I draw my street scenes in waterproof ink directly on to fancy Italian paper (Fabriano Artistico cotton archival quality paper, 300 grams cold pressed), which I buy in a ten metre roll. It’s a gorgeous quality paper and expensive. I have the street all mapped out in rough beforehand so there is no excuse to mess up.
I’m used to working at home but it’s taking all my concentration to redirect my thoughts away from how hard it is for so many people right now.
So when I finally gathered enough concentration to start back on some street drawing to focus on something creative away from Covid 19, I made a mistake! In the grand scheme of things it is hardly a mistake to even blink over, but since this street is part of a body of work that is serving as an archive of our streets as they stand at the time of drawing – it felt a bit of an ‘oops’ moment.
But not really. I don’t worry about things like this any more since I have a few treasures up my sleeve that I can pull out. One of these treasures was knowing that it is possible to correct a drawn mistake with some humour as I had seen before…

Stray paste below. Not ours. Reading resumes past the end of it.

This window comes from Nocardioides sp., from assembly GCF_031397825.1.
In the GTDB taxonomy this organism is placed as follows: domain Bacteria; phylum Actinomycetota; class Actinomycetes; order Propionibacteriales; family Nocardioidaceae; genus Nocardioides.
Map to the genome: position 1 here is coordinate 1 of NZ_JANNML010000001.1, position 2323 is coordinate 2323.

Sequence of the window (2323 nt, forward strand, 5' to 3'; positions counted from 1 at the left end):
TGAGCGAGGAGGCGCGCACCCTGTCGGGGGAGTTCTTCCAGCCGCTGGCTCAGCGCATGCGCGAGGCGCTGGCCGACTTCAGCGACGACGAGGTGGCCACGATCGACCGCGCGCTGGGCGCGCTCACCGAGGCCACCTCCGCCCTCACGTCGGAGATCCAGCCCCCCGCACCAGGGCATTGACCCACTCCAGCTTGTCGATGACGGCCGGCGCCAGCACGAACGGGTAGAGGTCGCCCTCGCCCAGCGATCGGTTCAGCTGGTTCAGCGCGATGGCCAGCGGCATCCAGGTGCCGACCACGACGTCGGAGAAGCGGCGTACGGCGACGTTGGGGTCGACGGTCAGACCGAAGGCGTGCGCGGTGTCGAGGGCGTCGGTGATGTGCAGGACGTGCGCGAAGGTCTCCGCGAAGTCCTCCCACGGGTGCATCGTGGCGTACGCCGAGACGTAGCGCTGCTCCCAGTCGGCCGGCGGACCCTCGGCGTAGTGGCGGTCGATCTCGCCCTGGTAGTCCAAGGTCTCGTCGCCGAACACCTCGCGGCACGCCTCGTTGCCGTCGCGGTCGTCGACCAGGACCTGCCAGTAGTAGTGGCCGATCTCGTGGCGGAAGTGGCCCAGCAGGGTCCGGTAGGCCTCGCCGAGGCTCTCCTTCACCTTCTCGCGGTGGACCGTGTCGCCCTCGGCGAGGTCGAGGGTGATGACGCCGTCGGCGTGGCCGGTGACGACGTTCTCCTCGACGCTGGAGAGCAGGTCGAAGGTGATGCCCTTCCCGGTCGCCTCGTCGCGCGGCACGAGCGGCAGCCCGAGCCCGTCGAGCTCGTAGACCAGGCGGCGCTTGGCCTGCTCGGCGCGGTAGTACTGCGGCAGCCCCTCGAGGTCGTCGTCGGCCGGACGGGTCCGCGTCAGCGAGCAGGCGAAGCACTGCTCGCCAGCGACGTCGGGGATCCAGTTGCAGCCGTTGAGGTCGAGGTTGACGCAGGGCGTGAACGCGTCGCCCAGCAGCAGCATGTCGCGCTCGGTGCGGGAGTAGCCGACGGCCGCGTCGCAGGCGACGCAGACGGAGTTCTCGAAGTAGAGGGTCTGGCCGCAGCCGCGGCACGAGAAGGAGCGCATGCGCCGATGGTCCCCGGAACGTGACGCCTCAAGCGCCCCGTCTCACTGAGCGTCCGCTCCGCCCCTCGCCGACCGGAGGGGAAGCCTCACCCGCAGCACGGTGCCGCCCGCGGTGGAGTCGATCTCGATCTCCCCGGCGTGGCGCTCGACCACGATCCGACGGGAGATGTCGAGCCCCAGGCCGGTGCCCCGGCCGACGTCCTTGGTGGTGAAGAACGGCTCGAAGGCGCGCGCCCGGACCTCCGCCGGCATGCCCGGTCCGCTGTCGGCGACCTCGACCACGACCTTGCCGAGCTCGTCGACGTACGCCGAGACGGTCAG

When the new St John’s Bible was being hand written on vellum, mistakes were made that the scribes couldn’t easily undo. However, they had a creative way of correcting the mistakes. For example, where a line of text was missing, the scribe drew in a bird with a fine line in its beak, diverting the reader’s eye to the stray text written below. There is a full description about this clever technique written in the St John’s Bible newsletter here.
As you will see from the work in progress pics, I had already got to a stage where it wasn’t going to be possible to correct my mistake other than tear up the paper and start again.
So my challenge was how to draw in something that wasn’t going to be too much of a distraction from the street but would serve to show that something was missing… in this case approximately a metre’s worth of street space to the side of the Old Chapel in Acomb.
I slept on it for a few days then an idea popped into my head. I would draw myself into the scene, pointing out the error with one hand and a measuring rod in the other hand which showed the extent of the street that was missing.
I decided to really spell it out by adding my initials to my jacket and to draw in a bag from GAP.
It’s interesting how it has changed my perception of the drawing. I no longer feel really annoyed when I see it, but instead it makes me smile!
Thanks for reading and wherever you are, stay well.